YDNA for Finding Surnames | Genealogy Brick Wall Buster!

Melanie Mohler

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YDNA can help you find surnames that go with a paternal family line. So helpful when trying to break down a brick wall for a male ancestor! Learn how YDNA testing helped Kathleen with not one but TWO genealogy brick walls.

YDNA testing can be a useful tool when researching paternal lineage. While YDNA can’t identify an exact person, it can help identify a surname. This proved helpful for Kathleen, one of our YDNA for Genealogy Course participants.  She has used what she learned from the class to help her with two family history brick-wall questions: who was her paternal great-grandfather, and who were the parents of Andrew Jackson Brasher, her maternal 2x great-grandfather? The former seemingly came out of nowhere and left very little information about himself, while the latter was born four years before the couple who raised him were married. Fortunately, YDNA testing has been able to help her begin to find answers.

Use YDNA to Find Surnames

Brick Wall #1: Unknown Paternal Great-Grandfather

Kathleen’s supposed paternal great-grandfather, Michael Dalton, married her great-grandmother in 1891, which was after Kathleen’s grandfather was born. Kathleen notes that Michael seemed to come out of nowhere and left very little information about himself. The limited records on Michael that she has found offer different birth years.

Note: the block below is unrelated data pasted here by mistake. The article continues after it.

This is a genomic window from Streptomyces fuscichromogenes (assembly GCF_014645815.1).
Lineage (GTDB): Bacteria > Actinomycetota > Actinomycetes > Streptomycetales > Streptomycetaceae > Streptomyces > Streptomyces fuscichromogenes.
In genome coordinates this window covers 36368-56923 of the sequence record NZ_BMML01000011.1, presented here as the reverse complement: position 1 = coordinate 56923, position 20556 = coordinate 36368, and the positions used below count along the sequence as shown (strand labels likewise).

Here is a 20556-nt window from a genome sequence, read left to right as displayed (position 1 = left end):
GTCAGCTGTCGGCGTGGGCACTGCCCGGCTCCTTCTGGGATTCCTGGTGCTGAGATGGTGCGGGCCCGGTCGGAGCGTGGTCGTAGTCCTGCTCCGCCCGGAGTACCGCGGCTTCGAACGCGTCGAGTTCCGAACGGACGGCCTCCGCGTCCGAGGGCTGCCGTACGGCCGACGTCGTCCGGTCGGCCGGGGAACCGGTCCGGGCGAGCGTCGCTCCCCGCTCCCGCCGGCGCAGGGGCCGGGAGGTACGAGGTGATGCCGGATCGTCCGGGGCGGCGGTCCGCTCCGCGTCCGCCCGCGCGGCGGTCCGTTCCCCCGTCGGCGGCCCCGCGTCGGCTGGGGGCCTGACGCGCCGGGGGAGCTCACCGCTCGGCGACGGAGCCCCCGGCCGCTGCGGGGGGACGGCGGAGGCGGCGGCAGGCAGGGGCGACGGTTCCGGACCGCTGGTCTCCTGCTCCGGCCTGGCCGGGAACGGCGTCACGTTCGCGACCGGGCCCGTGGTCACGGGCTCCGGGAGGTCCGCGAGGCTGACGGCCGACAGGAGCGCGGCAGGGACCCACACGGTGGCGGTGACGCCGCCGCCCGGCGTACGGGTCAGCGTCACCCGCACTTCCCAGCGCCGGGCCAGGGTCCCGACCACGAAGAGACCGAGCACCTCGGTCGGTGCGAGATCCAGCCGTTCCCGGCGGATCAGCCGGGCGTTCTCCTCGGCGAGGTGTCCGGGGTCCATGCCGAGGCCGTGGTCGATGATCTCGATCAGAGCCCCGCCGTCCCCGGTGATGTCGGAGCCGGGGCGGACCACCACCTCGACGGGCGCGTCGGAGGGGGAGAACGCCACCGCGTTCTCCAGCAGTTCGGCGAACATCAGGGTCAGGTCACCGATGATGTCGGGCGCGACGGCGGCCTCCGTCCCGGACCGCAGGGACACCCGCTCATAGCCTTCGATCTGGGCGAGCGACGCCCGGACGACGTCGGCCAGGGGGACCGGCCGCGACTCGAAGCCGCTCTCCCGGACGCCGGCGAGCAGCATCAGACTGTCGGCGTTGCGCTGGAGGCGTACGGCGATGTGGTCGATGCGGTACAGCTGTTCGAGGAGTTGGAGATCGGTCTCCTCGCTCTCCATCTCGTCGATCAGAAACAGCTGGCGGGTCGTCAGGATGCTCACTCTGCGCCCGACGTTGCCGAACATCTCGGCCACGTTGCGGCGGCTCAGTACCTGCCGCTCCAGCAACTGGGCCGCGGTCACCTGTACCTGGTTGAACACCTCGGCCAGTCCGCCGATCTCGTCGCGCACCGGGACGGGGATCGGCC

In 2004, Kathleen’s paternal uncle took a YDNA test as part of a Dalton International Society testing project. They told him that he did not match anyone in their database. Over the years, there have been no Dalton matches except for her brother and a cousin. But a little over half of her matches have surname variations on the name Graham. Hmmmm!

In 2013, Kathleen upgraded her uncle’s test to the 37-marker. Two years later she learned about a Graham surname project and was told that a particular SNP (single nucleotide polymorphism, which is a variant at a single base position in DNA) was considered a strong indication of Graham ancestry. When she ordered a test for that SNP, the results came back positive. In 2018, she then tried to test her uncle’s DNA with a Family Finder (autosomal) test at FamilyTreeDNA, but his DNA was unable to be further tested. She gave the test to her brother to use, and in 2022 paid for her brother to upgrade to the Big-Y test.

What next? Kathleen was unsure what to do with YDNA test results. So she took our YDNA for Genealogy Course. Looking at her brother’s YDNA results, she learned that there are five others with the same J-FT262754 haplogroup in her part of the block tree, and three of them had the Graham surname. Hmmmmm…….

What can she do with this insight? She can theorize that the birth father of Michael Dalton was a man with the last name of Graham. She can look around his mother’s neighborhood for any candidates: did any Graham families live near his mother’s family at the time of conception? Do any Grahams show up in family documents, signing wills or as baptismal sponsors or the like? It is possible that the father didn’t carry the Graham surname, of course. And now Kathleen can dig more deeply into her Graham matches and the block tree and, over time, DO GENEALOGY to help connect them.

Brick Wall #2: Unknown Parents of Maternal 2X Great-Grandfather

Kathleen also has a mystery on her maternal line. Her 2X great grandfather, Andrew Jackson Brasher, was born in 1818, but was raised by John Brasher and Elizabeth Crouch who married four years later in 1822. In the 1820 census, the households of Thomas Crouch (Elizabeth’s father) and Thomas Brasher (John’s father) were listed next to each other. The household of Thomas Brasher had no males under the age of 10, while the household of Thomas Crouch had two males under the age of 10. Kathleen believes that Andrew Jackson Brasher was one of those males.